It was on the second night that Shahana's husband thought he was signing the death warrant of his wife when he was asked to sign a form granting permission to try a drug, a last resort to bring her back. She was sedated with ventilator support at the neuro-ICU of a leading private hospital of the country. In her late forties, Shahana had had a stroke. At first she had been taken to a government neurological institution reputed to have the best neurological doctors of the country. But when the seizures did not stop and there was no doctor to attend her one Friday when she had yet another seizure, her relatives realised they had to take her somewhere else. They took her to the private hospital on Panthapath.
A lively, working woman, Shahana was now partially paralysed and continued to have seizures. She was given sedatives and placed under a ventilator because her seizures could not be stopped. According to the MRI and CT Scan reports at that hospital, blood was spreading all over her brain; she had already developed a massive clot of 22 centimetres in her brain. It was clear that her life was hanging by a thin thread.
Even if she somehow survived, her family was mentally preparing themselves to bring back a crippled and bed-ridden Shahana—not the fun-loving, boisterous, workaholic that everyone knew.
The hospital brought in a doctor from Vellor, the Indian city famous for medical excellence. The doctor explained to the family that there was nothing much for science to do, except let the bleeding stop naturally. The doctor from Vellor added that only in Japan and Germany could such patients get more advanced treatment.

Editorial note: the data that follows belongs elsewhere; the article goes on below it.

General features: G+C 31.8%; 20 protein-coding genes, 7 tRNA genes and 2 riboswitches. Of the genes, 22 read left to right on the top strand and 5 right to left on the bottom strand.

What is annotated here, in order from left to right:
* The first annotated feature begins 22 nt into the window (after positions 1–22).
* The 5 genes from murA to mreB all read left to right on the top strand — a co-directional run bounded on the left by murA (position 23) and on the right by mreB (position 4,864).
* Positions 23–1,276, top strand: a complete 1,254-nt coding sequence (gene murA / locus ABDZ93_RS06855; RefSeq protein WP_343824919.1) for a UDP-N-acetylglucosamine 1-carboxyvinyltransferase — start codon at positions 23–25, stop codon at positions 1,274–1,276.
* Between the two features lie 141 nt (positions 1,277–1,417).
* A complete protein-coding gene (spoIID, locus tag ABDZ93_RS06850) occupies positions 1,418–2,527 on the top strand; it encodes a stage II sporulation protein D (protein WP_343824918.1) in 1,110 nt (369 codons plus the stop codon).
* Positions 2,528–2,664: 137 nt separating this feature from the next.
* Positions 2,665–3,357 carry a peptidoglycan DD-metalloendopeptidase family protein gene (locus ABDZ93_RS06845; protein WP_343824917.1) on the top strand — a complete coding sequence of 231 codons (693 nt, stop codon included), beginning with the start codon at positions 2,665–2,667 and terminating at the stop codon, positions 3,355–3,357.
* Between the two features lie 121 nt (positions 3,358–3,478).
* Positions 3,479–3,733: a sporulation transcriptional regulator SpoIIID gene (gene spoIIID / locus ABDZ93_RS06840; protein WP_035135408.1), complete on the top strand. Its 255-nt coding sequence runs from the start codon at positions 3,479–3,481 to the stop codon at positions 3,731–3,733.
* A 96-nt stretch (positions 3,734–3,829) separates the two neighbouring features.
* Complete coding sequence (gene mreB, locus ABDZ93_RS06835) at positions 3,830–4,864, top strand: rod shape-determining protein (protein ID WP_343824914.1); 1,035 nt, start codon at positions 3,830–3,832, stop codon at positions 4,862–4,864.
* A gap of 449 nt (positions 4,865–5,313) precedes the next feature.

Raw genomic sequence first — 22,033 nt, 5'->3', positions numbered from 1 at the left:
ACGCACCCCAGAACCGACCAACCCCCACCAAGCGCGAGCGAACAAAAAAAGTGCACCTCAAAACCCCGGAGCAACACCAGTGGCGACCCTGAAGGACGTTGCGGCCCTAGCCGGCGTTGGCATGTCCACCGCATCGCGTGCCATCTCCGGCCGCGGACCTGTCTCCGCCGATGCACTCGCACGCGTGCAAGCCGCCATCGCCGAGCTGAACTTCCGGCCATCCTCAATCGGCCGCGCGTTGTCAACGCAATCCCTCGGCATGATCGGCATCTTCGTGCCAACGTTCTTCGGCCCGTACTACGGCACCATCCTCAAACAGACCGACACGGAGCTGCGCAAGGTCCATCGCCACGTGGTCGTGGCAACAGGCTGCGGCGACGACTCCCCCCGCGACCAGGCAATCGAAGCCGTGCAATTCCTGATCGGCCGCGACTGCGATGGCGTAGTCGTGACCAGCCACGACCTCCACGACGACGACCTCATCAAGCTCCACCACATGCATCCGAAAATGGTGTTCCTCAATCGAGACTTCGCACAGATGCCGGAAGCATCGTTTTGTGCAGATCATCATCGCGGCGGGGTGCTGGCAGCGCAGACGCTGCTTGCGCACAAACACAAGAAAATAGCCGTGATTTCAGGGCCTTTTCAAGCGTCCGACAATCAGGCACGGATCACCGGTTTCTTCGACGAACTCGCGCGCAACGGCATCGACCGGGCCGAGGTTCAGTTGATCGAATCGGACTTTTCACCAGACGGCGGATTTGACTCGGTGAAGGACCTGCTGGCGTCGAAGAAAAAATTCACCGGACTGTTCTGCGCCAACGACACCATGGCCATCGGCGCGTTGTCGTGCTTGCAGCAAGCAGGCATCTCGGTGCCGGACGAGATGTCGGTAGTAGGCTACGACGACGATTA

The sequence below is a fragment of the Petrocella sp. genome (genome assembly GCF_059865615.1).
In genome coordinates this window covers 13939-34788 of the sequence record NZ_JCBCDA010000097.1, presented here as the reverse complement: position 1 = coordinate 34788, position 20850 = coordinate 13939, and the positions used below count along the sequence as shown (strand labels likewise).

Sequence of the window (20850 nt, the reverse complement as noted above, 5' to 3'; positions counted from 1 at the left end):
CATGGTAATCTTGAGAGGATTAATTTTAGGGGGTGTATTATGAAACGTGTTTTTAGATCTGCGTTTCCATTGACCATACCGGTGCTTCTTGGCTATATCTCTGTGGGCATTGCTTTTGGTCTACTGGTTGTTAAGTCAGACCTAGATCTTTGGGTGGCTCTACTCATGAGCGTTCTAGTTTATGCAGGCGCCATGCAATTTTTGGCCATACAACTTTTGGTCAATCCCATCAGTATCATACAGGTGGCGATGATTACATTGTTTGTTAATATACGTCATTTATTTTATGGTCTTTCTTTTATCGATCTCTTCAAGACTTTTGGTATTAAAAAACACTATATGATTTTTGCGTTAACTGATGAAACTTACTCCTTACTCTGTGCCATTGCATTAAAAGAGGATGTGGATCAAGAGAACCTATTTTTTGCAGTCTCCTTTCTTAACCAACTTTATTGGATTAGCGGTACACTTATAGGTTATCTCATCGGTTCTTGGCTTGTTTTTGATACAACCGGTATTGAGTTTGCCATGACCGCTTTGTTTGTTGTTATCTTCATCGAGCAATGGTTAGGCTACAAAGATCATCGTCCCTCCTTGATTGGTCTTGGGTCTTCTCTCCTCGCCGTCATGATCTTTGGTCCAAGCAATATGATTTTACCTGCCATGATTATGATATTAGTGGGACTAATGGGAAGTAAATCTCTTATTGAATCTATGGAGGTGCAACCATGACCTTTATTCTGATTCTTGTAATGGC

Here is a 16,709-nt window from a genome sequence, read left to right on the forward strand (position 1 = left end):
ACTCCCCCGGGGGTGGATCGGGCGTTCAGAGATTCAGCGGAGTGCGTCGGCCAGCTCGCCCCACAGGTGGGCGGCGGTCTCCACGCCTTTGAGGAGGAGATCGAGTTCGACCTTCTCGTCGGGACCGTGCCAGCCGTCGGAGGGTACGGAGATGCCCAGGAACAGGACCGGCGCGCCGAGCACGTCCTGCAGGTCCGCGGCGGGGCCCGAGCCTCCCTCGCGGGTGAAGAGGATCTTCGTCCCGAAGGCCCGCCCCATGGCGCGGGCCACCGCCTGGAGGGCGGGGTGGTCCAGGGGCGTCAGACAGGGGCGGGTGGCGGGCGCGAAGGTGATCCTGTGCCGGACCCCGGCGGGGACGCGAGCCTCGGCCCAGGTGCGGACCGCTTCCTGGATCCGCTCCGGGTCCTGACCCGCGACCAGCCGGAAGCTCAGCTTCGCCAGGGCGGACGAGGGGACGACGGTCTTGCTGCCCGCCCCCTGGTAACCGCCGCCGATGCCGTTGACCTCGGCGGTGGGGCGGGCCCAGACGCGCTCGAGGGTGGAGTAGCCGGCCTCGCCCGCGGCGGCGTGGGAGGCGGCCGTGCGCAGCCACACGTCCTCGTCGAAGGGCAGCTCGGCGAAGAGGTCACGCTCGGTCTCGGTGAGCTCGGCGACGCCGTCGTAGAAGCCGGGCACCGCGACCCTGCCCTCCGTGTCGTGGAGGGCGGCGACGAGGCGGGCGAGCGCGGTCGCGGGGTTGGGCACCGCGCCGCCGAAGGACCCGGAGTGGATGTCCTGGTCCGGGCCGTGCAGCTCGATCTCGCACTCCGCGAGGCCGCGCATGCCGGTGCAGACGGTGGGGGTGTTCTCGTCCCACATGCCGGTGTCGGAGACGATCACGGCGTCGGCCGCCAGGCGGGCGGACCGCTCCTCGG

On the second night, the doctors sought the family's consent to treat an unconscious Shahana with Heparin—a blood thinning drug that could remove her brain clots and thus save her; but also risked further bleeding inside her brain and kill her. “At this point, the doctors said this is the only option of treatment,” notes her husband.
The Heparin did not kill her and the seizures seemed to have stopped. When the doctors tried to check her reflex by waking her up, her seizures returned. Shahana was sedated once again. The family was told to wait and see.
A man sitting at the neuro-ICU in that hospital told The Daily Star that his brother was at the ICU for more than two months. They had sold off their property to keep on treating him as they did not have the heart to pull the plug.
The ICU was charging a little more than Tk 1 lakh a day.
Meanwhile, Shahana's friends and family decided to try their luck treating her elsewhere—outside Bangladesh. Some questioned the point of sending her when there was no better treatment, while others agreed that it was worth taking a chance to find a new treatment. She was already in critical condition. There was nothing to lose.
On the night of July 22, they sent Shahana to Delhi, by air ambulance of Arirang Aviation—as the treatment cost was within their range. Shahana's friends gathered that there was a Dr Shakir— who had a reputation of being an extraordinary neurosurgeon.
During the flying hours, Shahana was still under sedatives with two drug pumps and oxygen giving her life support.
Sending such a patient to Delhi was very difficult because of various bureaucratic hurdles in obtaining clearance. When the aircraft landed at Delhi airport that night, there was no ambulance with life support at the tarmac because the Indian civil aviation had not given it a clearance; or there was some sort of miscommunication. They were offering an ordinary ambulance.